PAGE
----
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Team New Zealand

In: Business and Management

Submitted By angelababy
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Team New Zealand
The New Zealand was more limited than other teams in terms of resources; such as, money, team size, and access to computer time. However, the team attempted to use this as an advantage by having a small team that regularly met to work out the best strategies.
Simulation is resource (time, money) efficient:
The team could create a simulation of a new design every three hours.
Money savings from not having to build a physical yacht. It costs $50,000 per prototype and because silicon graphics lend computer simulation time, simulations were not as expensive
Avoid problems of scale-up because models are smaller size and prototypes may not reflect actual issues.
Ability to understand trade-offs between differences in designs.
Sponsors want to see a physical prototype, which requires spending money to build the prototype.
Simulation needs to be done after physical prototype has been built, so it is difficult to rely only on simulation.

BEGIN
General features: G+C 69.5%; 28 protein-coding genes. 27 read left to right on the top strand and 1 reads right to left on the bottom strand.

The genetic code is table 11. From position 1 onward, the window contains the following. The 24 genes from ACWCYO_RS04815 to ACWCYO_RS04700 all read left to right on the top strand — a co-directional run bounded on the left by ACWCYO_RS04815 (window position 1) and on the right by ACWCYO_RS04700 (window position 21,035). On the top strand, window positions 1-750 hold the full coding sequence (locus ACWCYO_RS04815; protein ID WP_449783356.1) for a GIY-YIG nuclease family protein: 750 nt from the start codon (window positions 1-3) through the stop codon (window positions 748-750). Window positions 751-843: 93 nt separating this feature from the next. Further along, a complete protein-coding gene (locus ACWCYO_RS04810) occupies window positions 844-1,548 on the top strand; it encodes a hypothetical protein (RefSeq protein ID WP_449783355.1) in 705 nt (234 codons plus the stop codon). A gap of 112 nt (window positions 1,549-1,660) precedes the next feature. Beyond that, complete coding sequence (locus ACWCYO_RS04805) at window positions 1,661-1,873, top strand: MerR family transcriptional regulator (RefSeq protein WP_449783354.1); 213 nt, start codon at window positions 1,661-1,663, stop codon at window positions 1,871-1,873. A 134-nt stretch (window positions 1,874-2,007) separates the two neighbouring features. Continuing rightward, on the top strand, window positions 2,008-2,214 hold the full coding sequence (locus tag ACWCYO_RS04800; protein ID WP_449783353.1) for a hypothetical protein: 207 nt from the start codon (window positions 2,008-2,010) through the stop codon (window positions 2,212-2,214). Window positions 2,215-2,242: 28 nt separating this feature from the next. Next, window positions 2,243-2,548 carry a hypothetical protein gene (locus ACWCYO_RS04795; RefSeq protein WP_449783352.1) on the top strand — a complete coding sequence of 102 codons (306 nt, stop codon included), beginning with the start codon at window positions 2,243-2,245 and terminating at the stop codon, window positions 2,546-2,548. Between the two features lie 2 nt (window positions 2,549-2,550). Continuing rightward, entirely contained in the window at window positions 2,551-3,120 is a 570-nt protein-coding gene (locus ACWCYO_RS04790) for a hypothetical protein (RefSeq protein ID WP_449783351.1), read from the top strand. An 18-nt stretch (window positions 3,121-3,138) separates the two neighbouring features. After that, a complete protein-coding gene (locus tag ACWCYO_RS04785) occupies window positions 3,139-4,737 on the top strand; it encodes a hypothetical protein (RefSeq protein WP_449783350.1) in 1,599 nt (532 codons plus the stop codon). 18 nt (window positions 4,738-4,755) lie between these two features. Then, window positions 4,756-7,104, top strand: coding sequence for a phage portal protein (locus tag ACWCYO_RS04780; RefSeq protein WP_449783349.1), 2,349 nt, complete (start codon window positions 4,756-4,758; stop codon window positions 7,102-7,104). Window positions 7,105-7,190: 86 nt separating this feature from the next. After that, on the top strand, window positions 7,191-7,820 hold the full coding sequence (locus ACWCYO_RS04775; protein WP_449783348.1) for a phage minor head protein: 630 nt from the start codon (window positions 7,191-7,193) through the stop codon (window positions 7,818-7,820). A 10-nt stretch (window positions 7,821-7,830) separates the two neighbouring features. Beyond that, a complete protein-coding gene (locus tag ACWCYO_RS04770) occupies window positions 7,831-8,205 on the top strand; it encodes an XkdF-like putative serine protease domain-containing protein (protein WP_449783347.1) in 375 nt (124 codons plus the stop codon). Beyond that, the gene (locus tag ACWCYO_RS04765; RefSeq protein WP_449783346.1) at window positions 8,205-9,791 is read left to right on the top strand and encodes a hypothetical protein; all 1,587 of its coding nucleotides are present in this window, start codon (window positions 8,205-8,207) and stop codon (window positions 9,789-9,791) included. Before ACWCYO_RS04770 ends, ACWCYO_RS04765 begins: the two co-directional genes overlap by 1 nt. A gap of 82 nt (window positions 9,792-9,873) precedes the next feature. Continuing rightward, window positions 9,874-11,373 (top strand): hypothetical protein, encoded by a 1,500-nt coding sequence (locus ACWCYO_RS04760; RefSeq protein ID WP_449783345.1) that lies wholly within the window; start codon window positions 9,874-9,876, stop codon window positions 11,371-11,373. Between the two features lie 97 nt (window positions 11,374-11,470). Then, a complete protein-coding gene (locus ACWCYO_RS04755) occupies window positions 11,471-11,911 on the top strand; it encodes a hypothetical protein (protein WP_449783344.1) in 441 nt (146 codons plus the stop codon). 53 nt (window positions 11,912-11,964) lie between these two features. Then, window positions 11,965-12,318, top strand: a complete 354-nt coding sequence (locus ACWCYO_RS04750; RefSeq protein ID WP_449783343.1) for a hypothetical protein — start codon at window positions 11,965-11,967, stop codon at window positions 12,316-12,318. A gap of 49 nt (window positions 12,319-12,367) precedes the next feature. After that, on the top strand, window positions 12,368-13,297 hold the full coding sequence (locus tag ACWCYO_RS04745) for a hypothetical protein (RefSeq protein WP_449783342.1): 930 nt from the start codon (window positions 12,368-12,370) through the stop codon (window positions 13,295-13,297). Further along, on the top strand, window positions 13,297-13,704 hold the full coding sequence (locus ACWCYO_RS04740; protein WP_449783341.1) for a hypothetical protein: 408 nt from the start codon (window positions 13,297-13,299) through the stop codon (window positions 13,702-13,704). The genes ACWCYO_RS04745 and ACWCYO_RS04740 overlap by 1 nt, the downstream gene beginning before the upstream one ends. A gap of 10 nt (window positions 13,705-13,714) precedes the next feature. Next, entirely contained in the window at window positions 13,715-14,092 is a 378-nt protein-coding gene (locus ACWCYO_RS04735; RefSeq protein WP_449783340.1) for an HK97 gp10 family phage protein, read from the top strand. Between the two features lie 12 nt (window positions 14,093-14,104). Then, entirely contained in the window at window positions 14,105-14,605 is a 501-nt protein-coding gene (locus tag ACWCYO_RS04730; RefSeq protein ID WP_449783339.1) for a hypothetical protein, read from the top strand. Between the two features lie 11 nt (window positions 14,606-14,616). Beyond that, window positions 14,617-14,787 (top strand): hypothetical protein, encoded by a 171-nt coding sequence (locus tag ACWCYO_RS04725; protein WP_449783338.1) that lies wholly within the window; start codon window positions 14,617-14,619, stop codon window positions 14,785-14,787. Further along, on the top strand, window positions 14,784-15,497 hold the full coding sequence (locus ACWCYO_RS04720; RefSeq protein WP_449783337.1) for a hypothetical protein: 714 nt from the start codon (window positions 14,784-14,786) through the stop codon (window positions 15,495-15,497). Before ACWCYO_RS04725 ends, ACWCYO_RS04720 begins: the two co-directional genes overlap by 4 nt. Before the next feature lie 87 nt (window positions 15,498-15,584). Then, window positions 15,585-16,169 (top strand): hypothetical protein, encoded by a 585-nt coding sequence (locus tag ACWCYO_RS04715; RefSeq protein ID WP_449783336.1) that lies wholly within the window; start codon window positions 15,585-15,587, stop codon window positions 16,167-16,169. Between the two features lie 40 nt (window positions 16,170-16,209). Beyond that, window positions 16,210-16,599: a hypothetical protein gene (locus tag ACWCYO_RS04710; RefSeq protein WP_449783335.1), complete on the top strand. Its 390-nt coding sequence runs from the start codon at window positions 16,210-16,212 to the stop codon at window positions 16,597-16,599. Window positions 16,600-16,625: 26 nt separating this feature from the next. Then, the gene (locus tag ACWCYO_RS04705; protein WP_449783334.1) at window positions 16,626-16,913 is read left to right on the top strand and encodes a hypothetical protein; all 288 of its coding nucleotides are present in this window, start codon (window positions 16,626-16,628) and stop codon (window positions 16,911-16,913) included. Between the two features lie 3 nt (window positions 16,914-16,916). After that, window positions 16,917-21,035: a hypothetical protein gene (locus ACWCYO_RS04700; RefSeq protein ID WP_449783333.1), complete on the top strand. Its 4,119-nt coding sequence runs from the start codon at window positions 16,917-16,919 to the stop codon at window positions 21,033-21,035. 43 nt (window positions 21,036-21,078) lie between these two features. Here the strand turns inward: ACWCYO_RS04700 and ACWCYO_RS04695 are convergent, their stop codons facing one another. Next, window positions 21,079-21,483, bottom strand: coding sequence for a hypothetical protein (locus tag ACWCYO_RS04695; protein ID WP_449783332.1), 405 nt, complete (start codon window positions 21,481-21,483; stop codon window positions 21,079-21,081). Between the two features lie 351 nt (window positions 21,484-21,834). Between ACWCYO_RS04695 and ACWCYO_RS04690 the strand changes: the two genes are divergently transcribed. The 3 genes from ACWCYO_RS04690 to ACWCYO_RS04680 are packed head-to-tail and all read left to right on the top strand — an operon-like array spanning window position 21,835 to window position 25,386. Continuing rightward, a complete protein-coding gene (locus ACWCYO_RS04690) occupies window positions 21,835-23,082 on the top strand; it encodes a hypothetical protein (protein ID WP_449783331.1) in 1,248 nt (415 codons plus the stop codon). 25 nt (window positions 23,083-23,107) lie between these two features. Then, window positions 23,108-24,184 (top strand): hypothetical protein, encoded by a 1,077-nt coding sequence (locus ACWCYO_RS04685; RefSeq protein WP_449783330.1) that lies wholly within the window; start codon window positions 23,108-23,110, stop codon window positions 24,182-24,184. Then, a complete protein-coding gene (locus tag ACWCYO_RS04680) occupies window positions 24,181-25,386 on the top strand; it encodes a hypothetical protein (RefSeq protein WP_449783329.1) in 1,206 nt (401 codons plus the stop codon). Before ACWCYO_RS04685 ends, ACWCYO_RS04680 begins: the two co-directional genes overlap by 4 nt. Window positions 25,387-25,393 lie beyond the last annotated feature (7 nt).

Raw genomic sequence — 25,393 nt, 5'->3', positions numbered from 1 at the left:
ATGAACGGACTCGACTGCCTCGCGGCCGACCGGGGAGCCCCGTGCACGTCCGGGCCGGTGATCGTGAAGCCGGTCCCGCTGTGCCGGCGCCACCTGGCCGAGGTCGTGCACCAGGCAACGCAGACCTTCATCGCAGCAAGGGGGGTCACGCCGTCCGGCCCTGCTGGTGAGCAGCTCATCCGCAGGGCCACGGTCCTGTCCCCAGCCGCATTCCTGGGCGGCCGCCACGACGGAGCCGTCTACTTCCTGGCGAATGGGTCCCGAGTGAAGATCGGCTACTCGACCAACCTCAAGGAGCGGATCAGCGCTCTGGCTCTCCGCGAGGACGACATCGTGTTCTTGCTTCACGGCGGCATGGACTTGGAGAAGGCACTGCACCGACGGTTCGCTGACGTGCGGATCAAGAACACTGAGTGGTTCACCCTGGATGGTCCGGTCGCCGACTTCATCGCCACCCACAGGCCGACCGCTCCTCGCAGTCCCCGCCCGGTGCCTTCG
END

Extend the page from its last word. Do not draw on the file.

Simulation relies on the designer. If the design parameters are not accurate, there is no value added from outcome of the simulation.
American Team had the backing of Cray and Boeing for the extensive computer simulations, while Team New Zealand only had a small local company that provided some support late in the development program.
Team New Zealand management was open to feedback and team consensus approach was used for the design. They also used Peterson’s experience and training.
Australian Team relied heavily on simulation and their boat sunk in early trials.
Team New Zealand should build two boats. However, these should be built at different times.
The first boat will be used to create a baseline for the development team to provide direct back to the modeling and design team on the final design. The second boat will have all the implementations and improvements from the first design. For example: the keel (main component of the yacht) could be adjusted for enhanced performance.

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